Seeking justice

Bant lost three limbs on 8 January and, as he was moved into intensive care, his comrades, after recovering from the grave shock, got busy in organising the struggle for justice. One of the first steps was to appeal to the police authorities for sterner action against the culprits, with recommendations from the doctors at PGI that Bant’s life was still in danger. The next was to hold a Press Conference in the basement of Punjab Book Centre in Chandigarh’s Sector 22 on 11 January.

The Times of India carried a story in which correspondent Ramaninder Kaur brought out the grave injustice in no uncertain terms: “In a country where law-breakers excel in subverting the system, how much is a landless farm worker expected to pay for getting justice for his minor rape-victim daughter? To be precise, two arms and a leg.”

Other papers followed and the blackout which the Mansa reporters had imposed gradually lifted. This brought a sad reflection from Comrade Jeeta: “After the attack, we contacted the media but even the local papers did not report the beating up of a Dalit. It was only when his limbs were amputated that journalists seemed to find the incident newsworthy.”

Tragic indeed are the yardsticks of news-making, but the reports on Bant soon flared into outrage and the collective conscience was roused from apathy because it was not just one man’s tale – Bant emerged as a symbol of Dalit resistance in Punjab.

The people’s support

A rally of agricultural workers demanding justice and compensation for Bant was called at his village on 16 January, 2006, while he was still in intensive care at the PGI. But the terror unleashed by the brutal attack took its toll on the attendance and only some five hundred activists from different outfits trickled in.

However, the tide had turned within nine days. The rally on 25 January had a phenomenal attendance with over ten thousand agricultural labourers and activists. Recalling the mammoth gathering, Kanwaljit recalls that the most emotive moment came when Baljit got up, holding her three-month-old baby in her arms and spoke out in angst.

He said, “Comrade Swapan Mukherjee, who had come from Delhi, saw Baljit and asked her to speak. Without any hesitation she got up and said what had happened to her and now what had been done to her father. ‘How long will we suffer such injustice,’ she cried out and tears sprang to many eyes. It was an act of great courage because a girl in Punjab never speaks of any sexual exploitation, but here was someone breaking a taboo and calling out for justice.”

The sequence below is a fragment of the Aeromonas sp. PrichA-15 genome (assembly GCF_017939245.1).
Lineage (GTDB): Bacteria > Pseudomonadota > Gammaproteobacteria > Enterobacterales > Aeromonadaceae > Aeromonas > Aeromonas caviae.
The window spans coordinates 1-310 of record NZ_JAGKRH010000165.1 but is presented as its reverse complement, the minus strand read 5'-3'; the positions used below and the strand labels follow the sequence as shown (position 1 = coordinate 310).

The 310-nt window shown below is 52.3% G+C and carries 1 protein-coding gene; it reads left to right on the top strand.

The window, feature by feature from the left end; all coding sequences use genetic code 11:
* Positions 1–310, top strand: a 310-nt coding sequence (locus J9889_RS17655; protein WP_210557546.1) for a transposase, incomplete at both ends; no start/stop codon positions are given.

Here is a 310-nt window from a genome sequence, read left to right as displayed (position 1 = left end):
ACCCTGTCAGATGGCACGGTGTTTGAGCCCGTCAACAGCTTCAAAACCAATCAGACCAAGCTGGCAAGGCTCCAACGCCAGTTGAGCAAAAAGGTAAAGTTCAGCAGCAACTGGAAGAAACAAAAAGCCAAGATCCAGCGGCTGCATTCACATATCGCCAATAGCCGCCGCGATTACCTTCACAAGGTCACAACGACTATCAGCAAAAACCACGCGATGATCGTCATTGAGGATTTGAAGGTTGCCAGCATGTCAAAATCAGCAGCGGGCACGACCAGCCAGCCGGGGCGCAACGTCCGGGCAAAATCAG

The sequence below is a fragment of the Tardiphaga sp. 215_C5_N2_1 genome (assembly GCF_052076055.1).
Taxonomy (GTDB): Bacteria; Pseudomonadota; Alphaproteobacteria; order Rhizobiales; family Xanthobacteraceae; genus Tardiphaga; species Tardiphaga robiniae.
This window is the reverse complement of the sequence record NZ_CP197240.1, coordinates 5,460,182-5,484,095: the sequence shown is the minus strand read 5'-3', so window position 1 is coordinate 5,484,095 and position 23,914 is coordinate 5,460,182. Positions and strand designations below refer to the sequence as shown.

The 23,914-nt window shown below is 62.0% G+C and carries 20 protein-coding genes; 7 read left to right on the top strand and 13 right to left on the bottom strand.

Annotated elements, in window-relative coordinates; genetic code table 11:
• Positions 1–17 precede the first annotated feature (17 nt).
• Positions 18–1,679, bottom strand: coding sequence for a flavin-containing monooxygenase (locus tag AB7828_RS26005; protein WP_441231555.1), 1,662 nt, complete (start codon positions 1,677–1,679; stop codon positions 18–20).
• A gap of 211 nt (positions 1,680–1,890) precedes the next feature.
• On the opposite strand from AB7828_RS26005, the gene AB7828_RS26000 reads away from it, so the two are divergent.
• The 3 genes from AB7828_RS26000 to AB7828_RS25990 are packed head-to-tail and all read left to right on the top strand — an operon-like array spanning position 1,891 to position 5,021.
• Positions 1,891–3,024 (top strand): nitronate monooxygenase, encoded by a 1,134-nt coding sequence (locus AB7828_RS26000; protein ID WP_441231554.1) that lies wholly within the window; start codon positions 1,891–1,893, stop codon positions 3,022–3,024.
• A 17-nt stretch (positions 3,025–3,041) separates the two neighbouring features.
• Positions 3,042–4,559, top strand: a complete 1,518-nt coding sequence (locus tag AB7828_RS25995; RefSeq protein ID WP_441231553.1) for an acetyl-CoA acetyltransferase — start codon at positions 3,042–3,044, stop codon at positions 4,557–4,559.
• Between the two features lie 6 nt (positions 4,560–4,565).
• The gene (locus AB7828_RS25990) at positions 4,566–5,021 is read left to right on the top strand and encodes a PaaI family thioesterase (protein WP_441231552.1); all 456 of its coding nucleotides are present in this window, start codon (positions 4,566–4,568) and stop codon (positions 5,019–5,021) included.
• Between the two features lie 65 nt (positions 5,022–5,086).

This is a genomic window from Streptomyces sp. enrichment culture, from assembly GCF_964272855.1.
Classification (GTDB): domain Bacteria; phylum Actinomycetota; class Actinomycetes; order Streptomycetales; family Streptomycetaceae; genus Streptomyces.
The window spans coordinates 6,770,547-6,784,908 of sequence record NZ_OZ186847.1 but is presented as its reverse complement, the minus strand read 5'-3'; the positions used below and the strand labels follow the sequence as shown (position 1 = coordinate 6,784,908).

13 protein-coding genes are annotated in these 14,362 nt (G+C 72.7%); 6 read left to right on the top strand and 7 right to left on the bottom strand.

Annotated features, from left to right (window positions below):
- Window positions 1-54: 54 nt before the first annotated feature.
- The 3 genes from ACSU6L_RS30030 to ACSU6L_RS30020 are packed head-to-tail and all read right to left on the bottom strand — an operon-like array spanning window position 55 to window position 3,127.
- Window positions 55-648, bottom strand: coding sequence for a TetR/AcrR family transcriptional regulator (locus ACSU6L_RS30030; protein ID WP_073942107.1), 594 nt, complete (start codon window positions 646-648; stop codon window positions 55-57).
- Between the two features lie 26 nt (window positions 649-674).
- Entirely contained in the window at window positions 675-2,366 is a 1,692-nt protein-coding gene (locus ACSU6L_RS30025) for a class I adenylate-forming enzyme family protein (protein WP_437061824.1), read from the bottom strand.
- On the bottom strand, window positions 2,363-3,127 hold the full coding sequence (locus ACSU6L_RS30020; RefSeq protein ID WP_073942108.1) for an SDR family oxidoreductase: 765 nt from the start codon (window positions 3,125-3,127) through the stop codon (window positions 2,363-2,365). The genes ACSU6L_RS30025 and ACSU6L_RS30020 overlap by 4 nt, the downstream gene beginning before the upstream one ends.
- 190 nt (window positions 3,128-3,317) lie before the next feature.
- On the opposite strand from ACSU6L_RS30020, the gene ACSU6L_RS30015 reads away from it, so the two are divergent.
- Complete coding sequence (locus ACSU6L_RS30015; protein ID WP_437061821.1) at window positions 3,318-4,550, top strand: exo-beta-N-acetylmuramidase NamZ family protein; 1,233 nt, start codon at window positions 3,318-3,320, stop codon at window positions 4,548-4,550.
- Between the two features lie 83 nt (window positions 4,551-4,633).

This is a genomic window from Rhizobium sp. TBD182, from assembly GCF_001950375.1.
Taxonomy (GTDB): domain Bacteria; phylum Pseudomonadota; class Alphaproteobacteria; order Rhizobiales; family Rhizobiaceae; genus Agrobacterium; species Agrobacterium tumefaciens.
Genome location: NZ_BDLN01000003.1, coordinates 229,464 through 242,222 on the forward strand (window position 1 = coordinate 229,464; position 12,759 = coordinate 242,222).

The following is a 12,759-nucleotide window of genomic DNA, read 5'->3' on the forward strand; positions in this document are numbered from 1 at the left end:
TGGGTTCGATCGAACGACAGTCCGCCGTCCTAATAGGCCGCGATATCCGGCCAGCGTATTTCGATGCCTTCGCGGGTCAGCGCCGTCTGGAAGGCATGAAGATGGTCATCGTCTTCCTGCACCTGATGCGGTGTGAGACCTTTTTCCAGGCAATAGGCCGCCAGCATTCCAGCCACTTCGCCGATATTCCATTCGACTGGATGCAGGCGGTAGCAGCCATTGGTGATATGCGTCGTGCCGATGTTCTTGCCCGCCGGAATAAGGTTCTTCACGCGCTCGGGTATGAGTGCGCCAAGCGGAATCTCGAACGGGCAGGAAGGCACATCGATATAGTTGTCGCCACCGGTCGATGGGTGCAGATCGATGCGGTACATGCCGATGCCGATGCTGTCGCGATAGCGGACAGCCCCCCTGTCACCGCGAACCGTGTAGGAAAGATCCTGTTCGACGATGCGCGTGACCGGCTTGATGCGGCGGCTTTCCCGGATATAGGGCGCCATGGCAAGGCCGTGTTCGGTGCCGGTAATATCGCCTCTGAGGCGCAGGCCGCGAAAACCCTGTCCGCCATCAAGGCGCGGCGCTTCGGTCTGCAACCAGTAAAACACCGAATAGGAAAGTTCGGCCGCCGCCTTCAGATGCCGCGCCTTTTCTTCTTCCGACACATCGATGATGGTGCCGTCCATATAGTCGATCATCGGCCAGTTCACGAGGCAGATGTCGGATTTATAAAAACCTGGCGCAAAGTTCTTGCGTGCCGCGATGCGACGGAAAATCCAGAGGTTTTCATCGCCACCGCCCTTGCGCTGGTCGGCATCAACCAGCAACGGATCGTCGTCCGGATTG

Bant had supporters in Punjab and elsewhere. The Forum for Democratic Initiatives sent a team to Punjab to enquire into the details of the incident and launched a nation-wide campaign which laid bare the ugly face of prosperous Punjab.

Above all, it was Bant’s spirit which made the movement. On the eighteenth day after his amputation, while his condition was still serious, he surprised doctors and his fellow patients alike by singing some of Udasi’s songs from his sick-bed. “That was the moment,” said Kanwaljit, “when I decided: no more robot-making; it was time to quit my job and become a whole-timer with the Party because here I was now in the company of crusaders, the real men and women.”

He has since organised agrarian labour in the Sangrur district and has not regretted the decision even for a moment. Bant and he share a special bond, because during the three months that Bant was in PGI they were constant companions. Kanwaljit says that Bant endeared himself to everyone in the hospital with his wit, humour and courage.

The song of the oppressed

The sad and violent secrets of human existence linger in the picturesque countryside. “How can such ugliness co-exist with the innocent beauty of the ruralscape?” I wonder, as I collect bits and pieces about Bant’s life, as well as the lives of many like him. “I hope Bant is safe in the open like this?” I ask and Natt laughs at the naiveté of my question. “What more can they do to him? Kill him? But they will not, for they have perhaps realised that it may not be so easy to play with the lives of the oppressed. The oppressed will rise and question injustice.”

My first visit to Bant was at an end but I was left wondering how I would play Boswell to him. This was a new territory that I was entering, one paved with misery, but one which Bant and his people gradually eased my way into it. The untravelled path has its lows and one sometimes stumbles or sinks into deep depression but, most of the time, one is elated by the courage and resilience that comes to the fore.

This, then, is the ballad of Bant Singh.

Excerpted with permission from The Ballad of Bant Singh: A Qissa of Courage, Nirupama Dutt, Speaking Tiger Books.

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Source: scrollin